The Trinidad and Tobago Manufacturers Association (TTMA) in a published statement back in 2014 said that, “The situation is further exacerbated as the association and the general public were advised that this anomaly would have been regularised by the end of February 2014. TTMA is informed by its members that the situation continues unabated, with commercial banks maintaining a queuing system, and even then, banks are only able to supply a small percentage of the requirements of local manufacturers’ needs,”

If the Trinidad and Tobago business sector is unable to meet their financial obligations to foreign suppliers, this will ultimately adversely impacting their credit ratings with said suppliers as well as overall competitiveness. Ultimately employment levels will be impacted if producers are unable to procure raw materials and end up having to cut production.

Central Bank Governor Dr Alvin Hilaire responding to questions following the launch of the Central Bank’s November 2016 Monetary Policy Report said that the Central Bank would be able to provide “firmer numbers” in its January Economic Bulletin. This, he said, is based on the expectation of a pickup in energy production. On the non-energy side, Hilaire said a lot would depend on what happens on the fiscal front, in particular if there is fiscal contraction.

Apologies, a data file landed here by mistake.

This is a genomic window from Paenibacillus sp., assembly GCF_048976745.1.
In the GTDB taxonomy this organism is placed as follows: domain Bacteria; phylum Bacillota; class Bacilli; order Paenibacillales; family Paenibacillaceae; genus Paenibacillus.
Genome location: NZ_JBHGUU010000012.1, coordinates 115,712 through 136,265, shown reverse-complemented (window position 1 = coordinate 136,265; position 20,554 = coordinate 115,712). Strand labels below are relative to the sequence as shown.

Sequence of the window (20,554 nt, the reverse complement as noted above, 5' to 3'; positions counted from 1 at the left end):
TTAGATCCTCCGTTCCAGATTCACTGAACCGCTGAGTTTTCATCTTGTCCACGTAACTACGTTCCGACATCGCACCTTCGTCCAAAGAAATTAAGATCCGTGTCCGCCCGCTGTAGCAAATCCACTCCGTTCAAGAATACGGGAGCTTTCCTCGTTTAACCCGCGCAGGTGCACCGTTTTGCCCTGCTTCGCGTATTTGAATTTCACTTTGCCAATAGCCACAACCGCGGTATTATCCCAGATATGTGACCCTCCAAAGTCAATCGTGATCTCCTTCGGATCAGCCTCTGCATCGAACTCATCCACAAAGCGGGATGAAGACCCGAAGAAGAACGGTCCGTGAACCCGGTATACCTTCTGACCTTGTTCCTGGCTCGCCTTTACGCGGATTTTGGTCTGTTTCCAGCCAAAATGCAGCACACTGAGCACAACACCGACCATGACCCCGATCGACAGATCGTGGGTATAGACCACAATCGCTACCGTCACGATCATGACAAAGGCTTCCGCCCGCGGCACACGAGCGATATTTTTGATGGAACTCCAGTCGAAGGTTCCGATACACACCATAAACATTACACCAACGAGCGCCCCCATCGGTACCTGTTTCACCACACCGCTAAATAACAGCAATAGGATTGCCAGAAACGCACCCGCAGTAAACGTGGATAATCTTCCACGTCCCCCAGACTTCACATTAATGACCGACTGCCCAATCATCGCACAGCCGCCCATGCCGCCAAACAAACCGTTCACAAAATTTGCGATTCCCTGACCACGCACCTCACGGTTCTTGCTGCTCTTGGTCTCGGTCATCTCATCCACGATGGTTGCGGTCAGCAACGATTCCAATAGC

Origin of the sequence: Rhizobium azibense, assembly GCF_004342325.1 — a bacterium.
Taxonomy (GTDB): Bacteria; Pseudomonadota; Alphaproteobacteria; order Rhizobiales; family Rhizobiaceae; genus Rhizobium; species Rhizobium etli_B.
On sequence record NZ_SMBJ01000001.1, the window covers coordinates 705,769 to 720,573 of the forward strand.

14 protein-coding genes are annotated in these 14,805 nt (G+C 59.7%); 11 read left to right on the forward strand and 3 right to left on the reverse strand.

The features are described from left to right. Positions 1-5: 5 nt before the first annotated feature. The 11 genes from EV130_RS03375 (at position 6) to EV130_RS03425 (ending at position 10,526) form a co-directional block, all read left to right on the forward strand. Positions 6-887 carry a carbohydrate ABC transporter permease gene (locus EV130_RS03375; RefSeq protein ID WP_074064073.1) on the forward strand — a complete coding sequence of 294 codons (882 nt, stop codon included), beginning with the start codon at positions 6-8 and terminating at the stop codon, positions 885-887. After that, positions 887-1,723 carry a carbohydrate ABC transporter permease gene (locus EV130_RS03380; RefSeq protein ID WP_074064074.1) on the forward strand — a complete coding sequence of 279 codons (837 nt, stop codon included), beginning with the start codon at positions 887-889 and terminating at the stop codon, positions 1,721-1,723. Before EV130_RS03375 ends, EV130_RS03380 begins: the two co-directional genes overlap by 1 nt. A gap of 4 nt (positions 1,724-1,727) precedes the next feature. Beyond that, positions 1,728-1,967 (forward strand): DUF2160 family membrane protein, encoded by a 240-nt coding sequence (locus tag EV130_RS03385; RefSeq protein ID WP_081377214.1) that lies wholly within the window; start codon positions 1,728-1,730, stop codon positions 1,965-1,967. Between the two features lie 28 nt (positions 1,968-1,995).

Going forward Hilaire said, it’s clear that a permanent shift in energy prices would require not only short term stabilization efforts to deal with initial balance of payments and fiscal difficulties, but a more fundamental reengineering of the Trinidad and Tobago economy to deal with lower energy export and fiscal earnings.

Source: Aspects Of Trinidad And Tobago’s Global Economic Interactions
By Dr. Alvin Hilaire, Governor
Central Bank of Trinidad and Tobago
Address at the Launch of the Monetary Policy Report
November 11, 2016

Footnote

Comparatively speaking, Trinidad and Tobago is tiny, with land space of just 5,131square kilometers and population of 1.3 million, a small fraction of the number of persons in many Latin American cities. Nonetheless, per capita GDP of over US$16,000 puts the country in the World Bank’s high income category, while its energy base has attracted major multinational companies.

It is widely considered as the financial capital of the Caribbean, with Trinidad and Tobago companies setting up shop or investing directly in other territories. A relatively low unemployment rate has served to attract other Caribbean nationals, and depending on the fiscal position, the state has been able to provide project or grant funds to neighboring nations. In terms of economic influence in the international arena, Trinidad and Tobago has generally punched above its weight, being a founding member and the only Caribbean country in the G-241 and often taking leadership roles in issues raised at the Boards of the International Monetary Fund and World Bank.